Monday 9 July 2012, 12:00
So, what makes a middle-aged office worker up-sticks, give up seven years of her life to return to university as a mouldy-oldie student, travel half-way across the world to go and see volcanoes in the middle of nowhere and pursue a career trying to fathom out how the rocks of this planet formed?
I used to be a contracts manager in a telecoms infrastructure company - a good job but not one which really got me fired up.
If someone had told me then that 10 years in the future I would be working at the British Geological Survey as a mineralogist and petrologist (ie I look at crystals and minerals in rocks and determine their origin and history), that I would be involved with the BBC's Volcano Live series and that I would have witnessed first-hand an amazing eruption... I would never have believed them.
Lorraine witnesses a nighttime eruption at Nyiragongo
In my early thirties I travelled to Antarctica where I met the late Jon Stephenson who had been the geologist in the 1957 Commonwealth Trans-Antarctic Expedition. His passion for his subject made a lasting impression.
I fell in love with all things volcanic - particularly igneous rocks under a microscope.
Igneous rocks are those which have formed from magma (molten rock). They can form from lava flows such as basalt or can crystallise and cool before they reach the surface such as granites (intrusive).
I found that tiny crystals in the rocks hide a myriad of secrets - some can tell you what the pre-eruptive temperature of the magma was, whether there have been changes in the magma chamber during their lifetime or how long they have existed before being erupted.
I learned about different types of volcanoes and eruptions while nurturing a dream that one day I would see an eruption for myself.
After my PhD at Bristol University on the magmatic history of a volcano in Afar, Ethiopia, I decided to visit the largest lava lake in the world, Nyiragongo, in the Congo.
This is a unique volcano, one of only a few in the world which has a long-lived lake of molten lava in its crater.
Nyiragongo is also special as it has a very low silica content which makes its lava very runny. I hoped to bring back samples of historical lava flows.
Going to these remote places is not possible for everyone and so the BBC asked me to film this trip for Volcano Live.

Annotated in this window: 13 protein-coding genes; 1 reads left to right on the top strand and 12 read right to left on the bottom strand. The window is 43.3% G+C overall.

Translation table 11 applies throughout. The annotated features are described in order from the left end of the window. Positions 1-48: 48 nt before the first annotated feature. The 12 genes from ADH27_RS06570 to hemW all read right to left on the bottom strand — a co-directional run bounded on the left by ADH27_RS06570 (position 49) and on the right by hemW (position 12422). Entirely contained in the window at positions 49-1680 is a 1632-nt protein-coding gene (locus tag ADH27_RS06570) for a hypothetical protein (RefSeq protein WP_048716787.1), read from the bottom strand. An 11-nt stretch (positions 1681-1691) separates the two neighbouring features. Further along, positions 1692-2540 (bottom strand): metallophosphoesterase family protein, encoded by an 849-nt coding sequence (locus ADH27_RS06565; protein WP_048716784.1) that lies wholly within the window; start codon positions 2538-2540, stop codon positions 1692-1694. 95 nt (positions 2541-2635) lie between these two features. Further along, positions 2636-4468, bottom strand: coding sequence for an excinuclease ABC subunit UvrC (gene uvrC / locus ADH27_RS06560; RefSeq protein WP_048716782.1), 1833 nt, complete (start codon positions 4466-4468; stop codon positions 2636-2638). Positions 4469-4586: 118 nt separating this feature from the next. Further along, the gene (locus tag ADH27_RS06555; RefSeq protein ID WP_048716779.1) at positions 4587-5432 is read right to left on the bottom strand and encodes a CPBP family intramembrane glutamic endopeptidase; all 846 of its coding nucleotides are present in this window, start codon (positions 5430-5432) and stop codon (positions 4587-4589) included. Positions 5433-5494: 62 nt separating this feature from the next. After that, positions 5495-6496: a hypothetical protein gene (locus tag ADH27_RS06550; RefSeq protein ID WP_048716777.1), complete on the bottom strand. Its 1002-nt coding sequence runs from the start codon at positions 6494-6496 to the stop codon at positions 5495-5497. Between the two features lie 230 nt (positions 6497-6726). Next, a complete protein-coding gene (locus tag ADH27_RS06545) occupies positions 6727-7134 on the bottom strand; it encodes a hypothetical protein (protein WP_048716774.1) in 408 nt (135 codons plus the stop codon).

Filming was exciting but I was also a little apprehensive as I didn't know what we were going to see - this was new territory for me.
I really wanted to get some good footage to be able to share the experience.
The Congo unfortunately has had a difficult recent history and can be a tricky place to visit, although the Virunga Park Rangers do a tremendous job in trying to make the area safe for both humans and wildlife.
Common sense planning means checking for updates on the safety situation before travelling, taking the minimum of stuff with you and preparing as much as possible.
The easiest way to get into the Congo is to go as part of a travel group. I went with a diverse German-speaking group who had one thing in common: they were all regular travellers with a passion for volcanoes, and were very understanding about my complete lack of German!
We knew that Nyiragongo's sister volcano Nyamuragira had begun erupting a couple of months before our visit but had no idea what the current state of play was.
A few days before we left for the Congo Nasa published a satellite image suggesting there was still some activity.
We took a chance and trekked to the eruption site through the rain forest. That first view of the active volcano, after emerging from the dense rain-forest was magical!
Seeing a volcano in full-eruptive state is an assault on the senses which is impossible to describe. The noise is incredible. We could feel the heat, despite being around 550m away. And the blood red lava shooting 200m into the air was mesmerising.
All the textbook theory was coming to life and we knew we were watching something very special: a once-in-a-lifetime experience. And I collected some great samples!
Kate Humble sees Eyjafjallajökull from above
When I've told people that I was studying volcanoes they have often pointed out that there are no active volcanoes in the UK. This is true. But we have had: our granite tors are a legacy left by our volcanic past.
We need to study volcanoes, both active and extinct, in order to work out what makes them tick.
Volcanoes are like people: each has its own unique personality.
I consider myself very lucky to have been able to change careers and fulfil a dream. It was hard work, but worth it. My advice to anyone considering doing the same is to believe in yourself and go do it!
Lorraine Field is a volcanologist on Volcano Live.
Comments made by writers on the BBC TV blog are their own opinions and not necessarily those of the BBC.
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Friday 6 July 2012, 11:25
Tuesday 10 July 2012, 09:30